When I left school I wanted to be a musician. Unfortunately my father believed that drumming was a good hobby but not a career. I left school thinking I could do anything but not really sure what that “anything” was.

My parents suggested university so I enrolled in a course that had business in the title. That’s when I got my first big break – I got sick. Glandular fever. It seems strange to look back at glandular fever as a lucky break, but the truth is that it gave me time away from study and while I was lying flat on my back I started thinking – really thinking for the first time about what I wanted to do with my life.

I knew I wanted a job, a car, to travel and eventually a house and a family one day. But I also wanted a job where I wasn’t just punching the clock, going through the motions.

I realised then and there that I had to just get myself into the workforce somehow, somewhere.

My first job wasn’t going to be my only job and I needed to just try my best and slowly make my way to the job I really wanted. I replied to an ad in the local paper and found an entry level job. I stuck at it, and over time I improved and I got more experience.

After that I had an opportunity to do work experience in an advertising agency. After a week I was hooked. I put so much energy into that week they didn’t have the heart to let me go. Thank God. I ended up finishing my degree part-time while working there.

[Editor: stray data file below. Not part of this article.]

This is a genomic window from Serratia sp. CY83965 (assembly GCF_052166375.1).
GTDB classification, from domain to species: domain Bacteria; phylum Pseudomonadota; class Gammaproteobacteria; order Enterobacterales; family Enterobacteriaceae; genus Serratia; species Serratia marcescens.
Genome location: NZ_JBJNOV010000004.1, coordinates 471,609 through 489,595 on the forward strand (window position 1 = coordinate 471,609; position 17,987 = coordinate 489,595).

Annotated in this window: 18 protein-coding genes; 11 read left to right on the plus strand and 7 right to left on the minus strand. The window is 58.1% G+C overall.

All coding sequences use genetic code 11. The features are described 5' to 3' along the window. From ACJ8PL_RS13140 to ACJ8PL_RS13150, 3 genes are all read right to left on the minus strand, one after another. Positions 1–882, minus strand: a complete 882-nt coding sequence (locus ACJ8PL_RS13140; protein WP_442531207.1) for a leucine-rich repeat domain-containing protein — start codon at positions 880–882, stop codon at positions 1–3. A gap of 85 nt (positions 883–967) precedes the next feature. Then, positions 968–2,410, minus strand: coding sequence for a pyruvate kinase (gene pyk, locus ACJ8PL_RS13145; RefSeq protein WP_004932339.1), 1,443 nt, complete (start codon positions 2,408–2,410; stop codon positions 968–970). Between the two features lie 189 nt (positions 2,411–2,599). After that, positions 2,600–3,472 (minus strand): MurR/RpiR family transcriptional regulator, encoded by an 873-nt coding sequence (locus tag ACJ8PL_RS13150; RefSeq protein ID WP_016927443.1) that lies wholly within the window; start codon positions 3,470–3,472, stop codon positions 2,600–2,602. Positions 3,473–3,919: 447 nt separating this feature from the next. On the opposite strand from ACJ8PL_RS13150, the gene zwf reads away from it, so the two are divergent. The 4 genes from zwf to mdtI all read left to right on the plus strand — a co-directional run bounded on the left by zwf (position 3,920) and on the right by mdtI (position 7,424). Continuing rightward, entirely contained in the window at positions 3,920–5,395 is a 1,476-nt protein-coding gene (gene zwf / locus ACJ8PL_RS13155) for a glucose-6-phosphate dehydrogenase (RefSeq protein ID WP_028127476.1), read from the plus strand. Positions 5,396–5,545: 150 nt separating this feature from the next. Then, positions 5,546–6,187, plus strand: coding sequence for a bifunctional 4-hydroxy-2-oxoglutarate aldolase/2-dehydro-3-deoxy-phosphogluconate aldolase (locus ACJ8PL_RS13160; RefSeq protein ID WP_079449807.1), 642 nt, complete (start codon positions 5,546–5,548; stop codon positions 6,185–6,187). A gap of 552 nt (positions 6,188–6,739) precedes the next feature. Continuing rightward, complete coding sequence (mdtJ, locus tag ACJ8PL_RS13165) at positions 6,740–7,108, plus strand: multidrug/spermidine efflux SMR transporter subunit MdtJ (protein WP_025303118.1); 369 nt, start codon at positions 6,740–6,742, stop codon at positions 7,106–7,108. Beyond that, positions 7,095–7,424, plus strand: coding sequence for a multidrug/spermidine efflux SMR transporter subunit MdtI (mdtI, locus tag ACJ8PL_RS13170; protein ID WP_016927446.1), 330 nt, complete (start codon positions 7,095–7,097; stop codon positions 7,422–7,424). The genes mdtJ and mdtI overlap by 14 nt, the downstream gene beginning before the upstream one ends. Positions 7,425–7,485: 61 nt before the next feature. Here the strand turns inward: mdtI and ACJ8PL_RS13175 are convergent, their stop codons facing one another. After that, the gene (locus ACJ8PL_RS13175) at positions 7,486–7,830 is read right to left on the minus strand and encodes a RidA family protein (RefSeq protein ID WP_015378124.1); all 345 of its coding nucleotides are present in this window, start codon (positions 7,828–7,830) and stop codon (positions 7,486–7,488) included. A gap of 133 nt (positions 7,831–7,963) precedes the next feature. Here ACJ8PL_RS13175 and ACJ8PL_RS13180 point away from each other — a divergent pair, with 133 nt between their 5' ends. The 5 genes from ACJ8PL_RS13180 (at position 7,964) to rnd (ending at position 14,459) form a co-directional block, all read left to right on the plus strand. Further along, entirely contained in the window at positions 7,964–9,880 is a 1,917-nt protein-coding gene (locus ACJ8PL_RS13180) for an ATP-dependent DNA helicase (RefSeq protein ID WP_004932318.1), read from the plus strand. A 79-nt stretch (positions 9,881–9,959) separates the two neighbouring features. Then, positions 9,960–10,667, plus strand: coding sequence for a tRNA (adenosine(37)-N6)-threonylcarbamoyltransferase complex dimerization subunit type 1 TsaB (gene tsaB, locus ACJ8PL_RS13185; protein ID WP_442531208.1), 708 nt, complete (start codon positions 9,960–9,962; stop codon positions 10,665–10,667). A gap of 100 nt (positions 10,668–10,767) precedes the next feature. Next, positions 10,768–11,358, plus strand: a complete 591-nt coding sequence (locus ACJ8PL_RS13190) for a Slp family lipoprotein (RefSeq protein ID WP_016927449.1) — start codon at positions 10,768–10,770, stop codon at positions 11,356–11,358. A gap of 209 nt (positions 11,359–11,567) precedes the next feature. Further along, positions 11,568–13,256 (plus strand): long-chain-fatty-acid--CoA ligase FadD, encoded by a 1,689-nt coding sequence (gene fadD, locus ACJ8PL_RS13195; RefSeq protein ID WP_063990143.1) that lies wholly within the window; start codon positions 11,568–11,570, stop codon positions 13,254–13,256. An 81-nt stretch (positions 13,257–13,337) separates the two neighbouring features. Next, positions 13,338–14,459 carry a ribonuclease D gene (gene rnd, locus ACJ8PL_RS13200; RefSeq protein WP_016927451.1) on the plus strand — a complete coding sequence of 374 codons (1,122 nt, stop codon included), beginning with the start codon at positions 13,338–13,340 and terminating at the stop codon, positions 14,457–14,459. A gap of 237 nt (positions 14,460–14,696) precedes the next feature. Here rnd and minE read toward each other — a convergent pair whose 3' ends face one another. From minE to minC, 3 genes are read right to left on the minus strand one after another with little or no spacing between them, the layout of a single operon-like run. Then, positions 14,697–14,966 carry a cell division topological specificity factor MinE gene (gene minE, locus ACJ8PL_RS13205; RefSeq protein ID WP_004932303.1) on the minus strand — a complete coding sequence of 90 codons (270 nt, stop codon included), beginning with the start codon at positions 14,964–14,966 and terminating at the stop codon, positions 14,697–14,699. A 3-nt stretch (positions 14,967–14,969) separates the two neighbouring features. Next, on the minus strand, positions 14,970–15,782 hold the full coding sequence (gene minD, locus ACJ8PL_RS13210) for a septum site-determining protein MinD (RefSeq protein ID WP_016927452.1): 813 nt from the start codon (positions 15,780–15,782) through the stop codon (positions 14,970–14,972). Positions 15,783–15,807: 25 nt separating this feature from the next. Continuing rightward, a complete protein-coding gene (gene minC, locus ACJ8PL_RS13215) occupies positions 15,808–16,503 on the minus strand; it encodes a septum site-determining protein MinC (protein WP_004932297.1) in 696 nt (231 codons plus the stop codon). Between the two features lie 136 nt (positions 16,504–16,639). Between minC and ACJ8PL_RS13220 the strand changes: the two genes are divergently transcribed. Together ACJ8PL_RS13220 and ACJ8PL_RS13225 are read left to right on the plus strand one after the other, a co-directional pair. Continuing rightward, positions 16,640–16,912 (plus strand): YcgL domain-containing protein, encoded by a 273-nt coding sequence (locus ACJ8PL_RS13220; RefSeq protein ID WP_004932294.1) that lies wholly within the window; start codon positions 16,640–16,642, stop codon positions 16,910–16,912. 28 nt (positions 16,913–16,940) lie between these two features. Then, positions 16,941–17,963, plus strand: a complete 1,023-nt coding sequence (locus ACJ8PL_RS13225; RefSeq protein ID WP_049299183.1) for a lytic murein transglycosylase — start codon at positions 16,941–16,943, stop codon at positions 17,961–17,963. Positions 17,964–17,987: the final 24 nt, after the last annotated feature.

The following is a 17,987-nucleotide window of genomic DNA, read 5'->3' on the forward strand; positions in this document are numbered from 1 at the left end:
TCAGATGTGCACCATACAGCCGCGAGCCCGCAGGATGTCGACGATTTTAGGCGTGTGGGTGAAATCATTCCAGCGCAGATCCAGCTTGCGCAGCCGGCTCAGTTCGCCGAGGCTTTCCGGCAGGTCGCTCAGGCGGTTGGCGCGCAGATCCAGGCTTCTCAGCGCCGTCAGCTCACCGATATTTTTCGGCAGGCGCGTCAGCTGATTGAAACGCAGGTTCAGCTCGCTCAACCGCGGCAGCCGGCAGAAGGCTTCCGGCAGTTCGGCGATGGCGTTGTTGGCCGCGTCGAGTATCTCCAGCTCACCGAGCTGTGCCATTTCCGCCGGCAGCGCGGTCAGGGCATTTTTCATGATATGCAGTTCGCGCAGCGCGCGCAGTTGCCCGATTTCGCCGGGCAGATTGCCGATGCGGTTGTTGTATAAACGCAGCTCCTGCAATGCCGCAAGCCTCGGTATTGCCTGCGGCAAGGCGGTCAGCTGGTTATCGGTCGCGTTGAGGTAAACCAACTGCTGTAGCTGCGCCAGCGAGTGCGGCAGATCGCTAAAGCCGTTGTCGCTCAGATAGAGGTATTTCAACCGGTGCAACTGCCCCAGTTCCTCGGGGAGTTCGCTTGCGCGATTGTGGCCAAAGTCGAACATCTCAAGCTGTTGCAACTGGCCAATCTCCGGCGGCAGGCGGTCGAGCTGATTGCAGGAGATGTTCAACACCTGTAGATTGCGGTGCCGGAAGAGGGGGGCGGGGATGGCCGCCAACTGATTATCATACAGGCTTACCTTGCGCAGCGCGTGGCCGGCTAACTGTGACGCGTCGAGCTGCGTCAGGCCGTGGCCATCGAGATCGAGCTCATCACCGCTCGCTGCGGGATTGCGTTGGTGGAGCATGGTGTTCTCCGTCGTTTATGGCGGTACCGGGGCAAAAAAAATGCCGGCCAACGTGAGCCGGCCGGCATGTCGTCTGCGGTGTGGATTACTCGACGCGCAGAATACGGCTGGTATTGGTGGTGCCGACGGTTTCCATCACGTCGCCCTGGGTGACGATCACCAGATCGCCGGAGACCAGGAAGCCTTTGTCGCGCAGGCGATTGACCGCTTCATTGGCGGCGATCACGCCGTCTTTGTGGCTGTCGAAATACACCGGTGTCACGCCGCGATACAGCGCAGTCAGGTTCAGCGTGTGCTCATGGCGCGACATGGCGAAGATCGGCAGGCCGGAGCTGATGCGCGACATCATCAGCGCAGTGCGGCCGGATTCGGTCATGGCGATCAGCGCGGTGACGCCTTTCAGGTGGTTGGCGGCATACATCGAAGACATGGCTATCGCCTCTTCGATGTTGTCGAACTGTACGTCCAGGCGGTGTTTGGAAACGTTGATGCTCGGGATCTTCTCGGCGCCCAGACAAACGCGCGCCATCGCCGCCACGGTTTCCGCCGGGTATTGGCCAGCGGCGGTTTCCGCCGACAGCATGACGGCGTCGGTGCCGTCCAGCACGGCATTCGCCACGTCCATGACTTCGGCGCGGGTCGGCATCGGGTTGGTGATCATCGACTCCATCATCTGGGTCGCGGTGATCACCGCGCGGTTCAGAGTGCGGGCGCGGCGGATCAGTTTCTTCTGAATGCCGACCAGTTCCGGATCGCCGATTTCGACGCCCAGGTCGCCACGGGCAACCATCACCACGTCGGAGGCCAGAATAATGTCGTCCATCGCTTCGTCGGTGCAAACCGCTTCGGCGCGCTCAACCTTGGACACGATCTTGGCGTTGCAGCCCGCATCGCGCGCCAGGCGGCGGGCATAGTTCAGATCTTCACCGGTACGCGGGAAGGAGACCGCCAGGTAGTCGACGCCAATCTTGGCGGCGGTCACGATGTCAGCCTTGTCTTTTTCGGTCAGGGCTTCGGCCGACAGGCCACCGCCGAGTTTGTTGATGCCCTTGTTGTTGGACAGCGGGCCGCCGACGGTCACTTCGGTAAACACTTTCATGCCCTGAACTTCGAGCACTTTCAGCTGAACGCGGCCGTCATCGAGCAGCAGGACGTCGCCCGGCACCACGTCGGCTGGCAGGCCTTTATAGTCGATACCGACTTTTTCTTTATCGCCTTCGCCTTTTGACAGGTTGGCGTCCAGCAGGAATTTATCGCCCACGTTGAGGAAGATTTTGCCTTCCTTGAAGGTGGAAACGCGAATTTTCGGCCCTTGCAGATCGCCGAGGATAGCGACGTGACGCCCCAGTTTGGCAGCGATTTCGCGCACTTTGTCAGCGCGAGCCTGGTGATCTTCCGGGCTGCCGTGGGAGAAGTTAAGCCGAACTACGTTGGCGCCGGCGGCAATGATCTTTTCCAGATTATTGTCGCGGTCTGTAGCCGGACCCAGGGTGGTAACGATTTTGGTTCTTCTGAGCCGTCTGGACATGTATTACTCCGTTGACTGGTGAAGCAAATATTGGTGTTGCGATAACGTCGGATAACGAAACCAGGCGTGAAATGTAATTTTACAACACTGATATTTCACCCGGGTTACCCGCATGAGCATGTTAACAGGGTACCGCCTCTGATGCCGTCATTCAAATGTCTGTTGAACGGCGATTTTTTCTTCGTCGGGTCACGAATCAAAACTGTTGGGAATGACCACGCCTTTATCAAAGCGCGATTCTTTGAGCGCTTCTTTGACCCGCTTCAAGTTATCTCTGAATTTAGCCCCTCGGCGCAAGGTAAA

At Channel 10, every one of my senior management team has a different story of how they arrived at their job. None of them has had a smooth and easy ride. Some have faced huge challenges.

'There isn’t the right way or the only way in the world of work. There is only “your way”.'

Sadly many young Australians can find themselves disconnected from the world of work – despite being the most connected generation we’ve known. I would encourage young people to use the technology available to their advantage – use it to expand their networks and understanding about the world of work.

There is so much information available about the skills, training and work opportunities and how to take advantage of them – it’s literally only a click away.

What all my colleagues have in common is that they are energetic and passionate. They’ve all made mistakes, but have learnt from them. When they’ve stumbled or been knocked down, they’ve got back up on their feet, dusted themselves off and had another crack.

I always dreamed of having a job like I have today but at the age of 20 I had no idea how I would get there. Now at 48 I can see that I got here by taking one step at a time and making the most of every post. When you start out you can’t always see the end-point, but you just need to have a bit of faith in yourself, work hard, and move forward one step at a time.

Russel Howcroft Executive General Manager, Channel 10

This column first appeared in the Brotherhood of St Laurence's Youth Unemployment Monitor March 2014.

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